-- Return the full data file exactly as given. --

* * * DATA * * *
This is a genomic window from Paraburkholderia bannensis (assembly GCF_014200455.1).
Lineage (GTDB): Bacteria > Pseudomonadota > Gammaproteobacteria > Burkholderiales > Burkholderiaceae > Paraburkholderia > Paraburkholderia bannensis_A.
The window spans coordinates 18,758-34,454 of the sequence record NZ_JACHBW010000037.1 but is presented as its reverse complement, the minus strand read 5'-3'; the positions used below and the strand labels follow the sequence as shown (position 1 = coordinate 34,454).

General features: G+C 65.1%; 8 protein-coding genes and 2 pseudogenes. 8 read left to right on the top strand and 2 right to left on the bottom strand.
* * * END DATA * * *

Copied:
This is a genomic window from Paraburkholderia bannensis (assembly GCF_014200455.1).
Lineage (GTDB): Bacteria > Pseudomonadota > Gammaproteobacteria > Burkholderiales > Burkholderiaceae > Paraburkholderia > Paraburkholderia bannensis_A.
The window spans coordinates 18,758-34,454 of the sequence record NZ_JACHBW010000037.1 but is presented as its reverse complement, the minus strand read 5'-3'; the positions used below and the strand labels follow the sequence as shown (position 1 = coordinate 34,454).

General features: G+C 65.1%; 8 protein-coding genes and 2 pseudogenes. 8 read left to right on the top strand and 2 right to left on the bottom strand.